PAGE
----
The nuclear hormone receptor ROR gamma was recently shown to play crucial roles in the pathogenesis of multiple diseases including inflammatory bowel disease (IBD). However, its regulatory mechanisms remain largely unknown. My goal of this proposal is to identify genes regulating ROR? activity in mammalian cells and to develop small molecules that inhibit its function. These efforts may eventually lead to potential therapies for IBD and a variety of ROR gamma-dependent diseases. Since I started a post-doctoral career at the Littman laboratory at NYU medical center, I completed genome- wide RNAi and unbiased small molecule screens with heterologous ROR gamma reporter systems that are based on a insect cell line. From these screens, I identified ROR gamma regulators in three distinct Drosophila genetic pathways and several classes of antagonists with distinct chemical templates. I also confirmed that these small compound antagonists function not only in Drosophila cells, but also in mouse and human T cells. During the K99 period, I plan to study mammalian homologues of the identified genetic regulators in mouse T cells by taking RNA interference approaches (Aim 1). For one or two genes exhibiting the most specific activities for ROR gamma, during the R00 period, I will generate conditional knock-out mouse lines and test their effects on mouse models of IBD (Aim 3). In addition, I will try to identify potent ROR gamma chemical antagonists with high in vivo efficacy during the K99 and the early R00 stages (Aim 2). I already acquired several chemical derivatives as lead compounds. By synthesizing and testing various chemical derivatives, I anticipate that we will be able to identify compounds that can inhibit ROR? activity with high efficiency in vivo and to investigate their therapeutic potentials in the mouse models of IBD (Aim 3). My immediate research goal is to explore therapeutic options of IBD by genetically and chemically modulating the function of the nuclear hormone receptor ROR gamma, which has been shown to be crucial for certain types of IBD. My long-term research goal is to identify genetic targets and their modulators for additional types of IBD, utilizing insights from this study.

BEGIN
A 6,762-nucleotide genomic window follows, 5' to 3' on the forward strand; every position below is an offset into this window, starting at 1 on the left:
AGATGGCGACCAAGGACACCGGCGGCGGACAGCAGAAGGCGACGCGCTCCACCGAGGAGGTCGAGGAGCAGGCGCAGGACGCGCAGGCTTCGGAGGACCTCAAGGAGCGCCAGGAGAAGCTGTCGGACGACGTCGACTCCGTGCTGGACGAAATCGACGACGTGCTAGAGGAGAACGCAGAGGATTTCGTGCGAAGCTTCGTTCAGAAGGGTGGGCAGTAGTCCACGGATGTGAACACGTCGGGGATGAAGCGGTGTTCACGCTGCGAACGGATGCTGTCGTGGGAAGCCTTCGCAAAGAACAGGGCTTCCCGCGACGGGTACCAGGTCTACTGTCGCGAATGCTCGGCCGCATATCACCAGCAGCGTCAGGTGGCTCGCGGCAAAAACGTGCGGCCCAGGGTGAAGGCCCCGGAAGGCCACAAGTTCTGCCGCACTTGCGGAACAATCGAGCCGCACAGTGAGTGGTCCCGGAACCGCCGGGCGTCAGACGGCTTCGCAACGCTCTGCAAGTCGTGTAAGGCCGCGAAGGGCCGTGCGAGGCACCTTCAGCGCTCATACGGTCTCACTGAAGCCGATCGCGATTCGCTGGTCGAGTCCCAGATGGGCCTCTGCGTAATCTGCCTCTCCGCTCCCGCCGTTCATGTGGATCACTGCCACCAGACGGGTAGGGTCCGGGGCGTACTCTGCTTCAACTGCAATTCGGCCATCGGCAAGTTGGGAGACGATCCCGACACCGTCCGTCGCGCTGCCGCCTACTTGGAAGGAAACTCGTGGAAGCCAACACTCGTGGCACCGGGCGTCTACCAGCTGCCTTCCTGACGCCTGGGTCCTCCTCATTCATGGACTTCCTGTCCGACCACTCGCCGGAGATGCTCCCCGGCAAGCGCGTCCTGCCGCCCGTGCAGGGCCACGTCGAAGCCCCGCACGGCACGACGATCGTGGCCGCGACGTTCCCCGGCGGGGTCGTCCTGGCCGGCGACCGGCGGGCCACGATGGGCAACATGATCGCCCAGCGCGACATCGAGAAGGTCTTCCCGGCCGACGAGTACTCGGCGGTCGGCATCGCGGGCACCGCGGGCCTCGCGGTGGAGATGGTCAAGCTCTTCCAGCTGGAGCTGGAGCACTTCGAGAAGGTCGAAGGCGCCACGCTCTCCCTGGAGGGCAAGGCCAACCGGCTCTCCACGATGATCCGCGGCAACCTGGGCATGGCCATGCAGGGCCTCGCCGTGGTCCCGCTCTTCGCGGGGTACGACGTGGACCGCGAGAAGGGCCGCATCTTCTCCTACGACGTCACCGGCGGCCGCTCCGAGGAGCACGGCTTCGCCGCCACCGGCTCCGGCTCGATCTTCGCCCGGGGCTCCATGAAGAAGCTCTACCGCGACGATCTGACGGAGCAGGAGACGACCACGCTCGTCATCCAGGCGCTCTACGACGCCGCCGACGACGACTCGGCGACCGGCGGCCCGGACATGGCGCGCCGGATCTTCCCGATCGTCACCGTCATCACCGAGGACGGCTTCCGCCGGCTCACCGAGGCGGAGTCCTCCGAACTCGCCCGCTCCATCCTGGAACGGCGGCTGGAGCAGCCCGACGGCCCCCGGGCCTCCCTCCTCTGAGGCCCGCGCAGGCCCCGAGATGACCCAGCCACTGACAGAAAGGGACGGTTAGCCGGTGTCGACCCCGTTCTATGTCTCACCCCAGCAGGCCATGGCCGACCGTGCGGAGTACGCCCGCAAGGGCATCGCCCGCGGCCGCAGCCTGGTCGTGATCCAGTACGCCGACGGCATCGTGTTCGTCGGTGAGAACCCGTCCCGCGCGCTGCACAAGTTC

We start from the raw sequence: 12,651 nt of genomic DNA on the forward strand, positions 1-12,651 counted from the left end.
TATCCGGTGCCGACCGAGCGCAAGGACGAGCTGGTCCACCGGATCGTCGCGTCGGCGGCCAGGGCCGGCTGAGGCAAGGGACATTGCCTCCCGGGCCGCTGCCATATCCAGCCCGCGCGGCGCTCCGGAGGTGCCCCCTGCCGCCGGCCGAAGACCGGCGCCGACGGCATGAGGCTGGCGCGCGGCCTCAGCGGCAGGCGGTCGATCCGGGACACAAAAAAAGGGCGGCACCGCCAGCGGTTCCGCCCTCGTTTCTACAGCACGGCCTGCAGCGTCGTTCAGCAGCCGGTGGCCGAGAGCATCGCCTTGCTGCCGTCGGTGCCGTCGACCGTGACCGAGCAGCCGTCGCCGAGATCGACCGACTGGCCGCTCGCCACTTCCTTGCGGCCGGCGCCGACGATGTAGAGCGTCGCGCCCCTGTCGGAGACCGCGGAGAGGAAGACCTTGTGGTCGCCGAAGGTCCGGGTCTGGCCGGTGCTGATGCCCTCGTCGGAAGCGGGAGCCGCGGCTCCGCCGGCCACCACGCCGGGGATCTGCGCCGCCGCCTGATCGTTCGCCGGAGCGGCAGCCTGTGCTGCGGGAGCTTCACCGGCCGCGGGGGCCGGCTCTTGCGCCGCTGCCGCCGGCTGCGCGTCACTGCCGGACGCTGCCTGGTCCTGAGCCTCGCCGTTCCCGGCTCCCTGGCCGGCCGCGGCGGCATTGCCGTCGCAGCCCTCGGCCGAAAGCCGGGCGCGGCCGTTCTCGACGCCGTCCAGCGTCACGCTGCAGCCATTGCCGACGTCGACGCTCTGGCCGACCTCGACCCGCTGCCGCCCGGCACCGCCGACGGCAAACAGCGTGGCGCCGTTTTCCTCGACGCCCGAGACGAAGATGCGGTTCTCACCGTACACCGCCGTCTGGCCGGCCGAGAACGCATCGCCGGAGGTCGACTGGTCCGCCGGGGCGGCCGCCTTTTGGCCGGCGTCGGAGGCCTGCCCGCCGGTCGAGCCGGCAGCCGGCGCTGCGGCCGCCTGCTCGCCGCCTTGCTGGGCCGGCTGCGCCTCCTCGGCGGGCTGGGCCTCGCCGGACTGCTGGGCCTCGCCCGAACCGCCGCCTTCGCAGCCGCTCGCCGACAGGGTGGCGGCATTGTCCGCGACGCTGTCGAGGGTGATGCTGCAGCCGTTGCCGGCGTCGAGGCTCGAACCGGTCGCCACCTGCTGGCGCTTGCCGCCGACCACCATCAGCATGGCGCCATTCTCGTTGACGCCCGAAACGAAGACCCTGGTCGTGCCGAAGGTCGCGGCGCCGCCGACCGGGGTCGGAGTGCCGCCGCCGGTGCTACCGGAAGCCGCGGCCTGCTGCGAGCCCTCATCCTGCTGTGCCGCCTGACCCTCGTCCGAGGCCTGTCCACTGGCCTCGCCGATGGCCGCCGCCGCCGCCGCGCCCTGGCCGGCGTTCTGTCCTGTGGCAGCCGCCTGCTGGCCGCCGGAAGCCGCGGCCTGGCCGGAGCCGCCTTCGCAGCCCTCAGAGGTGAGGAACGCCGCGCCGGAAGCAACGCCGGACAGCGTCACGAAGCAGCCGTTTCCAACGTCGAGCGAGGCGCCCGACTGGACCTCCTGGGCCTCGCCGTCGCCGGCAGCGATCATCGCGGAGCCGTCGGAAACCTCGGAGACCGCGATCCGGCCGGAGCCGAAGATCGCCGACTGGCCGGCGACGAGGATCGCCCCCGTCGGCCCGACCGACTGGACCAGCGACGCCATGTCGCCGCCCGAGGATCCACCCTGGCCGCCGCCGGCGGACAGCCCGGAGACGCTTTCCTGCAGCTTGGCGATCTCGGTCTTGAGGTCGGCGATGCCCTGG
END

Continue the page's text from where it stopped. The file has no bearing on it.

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The nuclear hormone receptor ROR gamma was recently shown to play crucial roles in the pathogenesis of several mice models of the inflammatory bowel disease (IBD). I propose to identify genes regulating its activity and to develop small chemical molecules that inhibit its function. Such genetic and small chemical modulators may provide novel therapeutic means to treat human IBD.

National Institute of Health (NIH)
National Institute of Diabetes and Digestive and Kidney Diseases (NIDDK)
Research Transition Award (R00)
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Special Emphasis Panel (NSS)
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Karp, Robert W
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University of Massachusetts Medical School Worcester
Internal Medicine/Medicine
Schools of Medicine
United States
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